Jay Allen Sanford 1 p.m., May 24
RIYL: Berkley Hart, Back to the Garden, Sam Bybee, Michael Tiernan, Robin Henkel, Jeffrey Joe Morin, Jim Croce
Upcoming Local Shows
- Jam Session: "Jeff Berkley Wants to Produce Your Next Record" · Aug. 29, 2011
- Musician Interview: "Rootsy Americana" · Feb. 17, 2005
Influences: Crosby Stills Nash & Young, Seals & Crofts, America, Jim Croce, James Taylor, Harry Chapin, Louden Wainwright III, Richard Thompson
Jeff Berkley recalls his first musical instrument. “A white upright piano. My parents got it for me when I was three or four. My father was a minister, and it was handed down from some old church, all dirty, cracked in a bunch of places, and I think it leaned to the left. I messed around with that until I was old enough to set up boxes to play with wooden spoons, after I decided to become a drummer for a while. It didn’t cost me anything. Since it came from a church, it was a gift from God.”
Berkley (“I’m one of the rare native San Diegans”) and frequent partner Calman Hart (“I moved here from Utah in the early 1980s”) joined forces as Berkley Hart in October 1999. Berkley thinks it’s their third album, 2004’s Twelve, that best captures their rootsy Americana sound. “About a year ago we built a new home studio, so that was our first entirely self-produced effort. I’ve been producing records for a while but never had my own equipment. Now that I’m engineering, I’ve been listening to a lot of older records and learning how the great bands got that actual sound you know them for.”
Twelve received a San Diego Music Award for Best Americana Album.
Berkley also produces music for others. At 22, he got his first co-producer credit for a Joel Raphael record. He’s since worked with a roster of talent including such notable locals as Gregory Page, Lisa Sanders, Stevie and the Hi-Stax, and Tim Flannery.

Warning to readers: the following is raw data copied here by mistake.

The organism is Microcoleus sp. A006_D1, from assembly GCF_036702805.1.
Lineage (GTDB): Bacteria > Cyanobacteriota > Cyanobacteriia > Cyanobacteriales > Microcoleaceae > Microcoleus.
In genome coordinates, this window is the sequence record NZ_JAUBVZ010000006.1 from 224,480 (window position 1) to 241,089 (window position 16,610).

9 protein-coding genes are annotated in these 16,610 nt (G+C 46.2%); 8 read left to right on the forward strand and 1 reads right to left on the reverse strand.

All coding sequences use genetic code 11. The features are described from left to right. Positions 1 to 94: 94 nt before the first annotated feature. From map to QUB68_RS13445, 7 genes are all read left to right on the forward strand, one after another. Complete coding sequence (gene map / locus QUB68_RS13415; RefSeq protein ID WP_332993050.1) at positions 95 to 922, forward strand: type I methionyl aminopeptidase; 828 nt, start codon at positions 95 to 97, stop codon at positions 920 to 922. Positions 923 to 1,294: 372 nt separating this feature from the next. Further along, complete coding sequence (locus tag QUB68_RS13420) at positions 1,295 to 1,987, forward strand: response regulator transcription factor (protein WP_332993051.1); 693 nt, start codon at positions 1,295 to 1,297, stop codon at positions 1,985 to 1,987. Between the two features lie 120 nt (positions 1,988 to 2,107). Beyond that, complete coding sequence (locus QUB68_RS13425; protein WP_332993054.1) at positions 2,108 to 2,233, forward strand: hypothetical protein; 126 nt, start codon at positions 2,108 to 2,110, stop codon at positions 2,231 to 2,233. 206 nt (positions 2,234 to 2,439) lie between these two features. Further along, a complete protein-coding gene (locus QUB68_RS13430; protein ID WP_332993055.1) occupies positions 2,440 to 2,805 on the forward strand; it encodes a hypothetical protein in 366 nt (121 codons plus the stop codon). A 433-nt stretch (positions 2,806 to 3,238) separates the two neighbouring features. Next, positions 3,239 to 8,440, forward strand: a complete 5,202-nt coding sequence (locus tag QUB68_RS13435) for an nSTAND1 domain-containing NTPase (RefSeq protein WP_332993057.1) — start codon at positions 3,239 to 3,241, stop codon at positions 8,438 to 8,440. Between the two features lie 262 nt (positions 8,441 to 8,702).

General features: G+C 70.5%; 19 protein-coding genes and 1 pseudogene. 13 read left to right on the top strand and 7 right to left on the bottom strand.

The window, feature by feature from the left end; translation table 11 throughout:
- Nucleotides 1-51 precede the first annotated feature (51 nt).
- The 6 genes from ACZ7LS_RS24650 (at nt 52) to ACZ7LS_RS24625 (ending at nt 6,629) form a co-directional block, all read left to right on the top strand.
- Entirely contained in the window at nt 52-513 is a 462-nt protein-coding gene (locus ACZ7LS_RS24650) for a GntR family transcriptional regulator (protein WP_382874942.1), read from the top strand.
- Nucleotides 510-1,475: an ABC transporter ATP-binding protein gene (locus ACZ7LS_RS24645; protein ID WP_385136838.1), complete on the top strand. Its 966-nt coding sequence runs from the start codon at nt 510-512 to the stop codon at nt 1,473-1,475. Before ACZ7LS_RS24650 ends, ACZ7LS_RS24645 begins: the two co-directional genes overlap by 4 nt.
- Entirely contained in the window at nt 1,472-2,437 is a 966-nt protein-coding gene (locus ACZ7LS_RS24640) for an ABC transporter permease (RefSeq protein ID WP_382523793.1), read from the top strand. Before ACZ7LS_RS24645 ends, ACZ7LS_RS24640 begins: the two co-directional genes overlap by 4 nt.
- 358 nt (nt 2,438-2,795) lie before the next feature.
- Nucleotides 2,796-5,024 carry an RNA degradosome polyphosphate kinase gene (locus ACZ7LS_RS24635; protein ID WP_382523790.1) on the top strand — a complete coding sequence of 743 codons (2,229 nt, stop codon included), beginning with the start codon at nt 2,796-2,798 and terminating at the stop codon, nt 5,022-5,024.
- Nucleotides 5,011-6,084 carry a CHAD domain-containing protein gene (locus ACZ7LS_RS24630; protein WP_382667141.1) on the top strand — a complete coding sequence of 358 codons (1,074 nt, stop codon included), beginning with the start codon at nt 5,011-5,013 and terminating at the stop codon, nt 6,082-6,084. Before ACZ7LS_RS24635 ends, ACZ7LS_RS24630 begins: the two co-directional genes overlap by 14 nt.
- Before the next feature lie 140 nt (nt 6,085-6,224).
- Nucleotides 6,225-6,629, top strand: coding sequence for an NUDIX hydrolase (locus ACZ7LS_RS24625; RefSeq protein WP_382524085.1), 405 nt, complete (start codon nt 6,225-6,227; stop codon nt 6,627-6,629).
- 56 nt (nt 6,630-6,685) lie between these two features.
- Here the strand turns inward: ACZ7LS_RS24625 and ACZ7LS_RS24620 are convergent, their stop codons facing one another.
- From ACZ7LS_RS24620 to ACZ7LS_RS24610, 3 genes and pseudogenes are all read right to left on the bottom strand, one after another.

“My job as a producer changes with every artist’s project. Writing music, editing, choosing songs, rehearsing the band, choosing instruments, recording, directing, setting the stage, resolving arguments, choosing tones, recording, playing, or keeping quiet and staying out of the way, promoting, finding a budget, etc. I just fill in the blanks where I’m needed...I actually produce a real copy of their dreams. Cool job!”
He says he’s been lucky enough that his own records have been produced by talents who ended up inspiring his own later efforts. “I’ve worked with a lot of folks, some big-time and some local, and they all did the right thing. I learned everything from them including my dad James Berkley, Andy Mingione, Bob Johnson, Dave Sharp, Ben Moore, Joel Rafael, Paul Dieter, Kevin McCormack, Gavin Lurssen, Sven Eric Seaholm, and John Katchur.”
In early 2012, he toured the UK opening for Eve Selis during her summer British tour, which kicked off in Nottingham on July 6.
After several more years of frequent Berkley Hart performances, Berkley said in late 2016 "I've made hundreds of records, tour of the world with Berkley Hart, but I've never made a solo record. So, that's what I'm doing right now. I'll put that out of the spring. It's really exciting. It celebrates the music of New Orleans."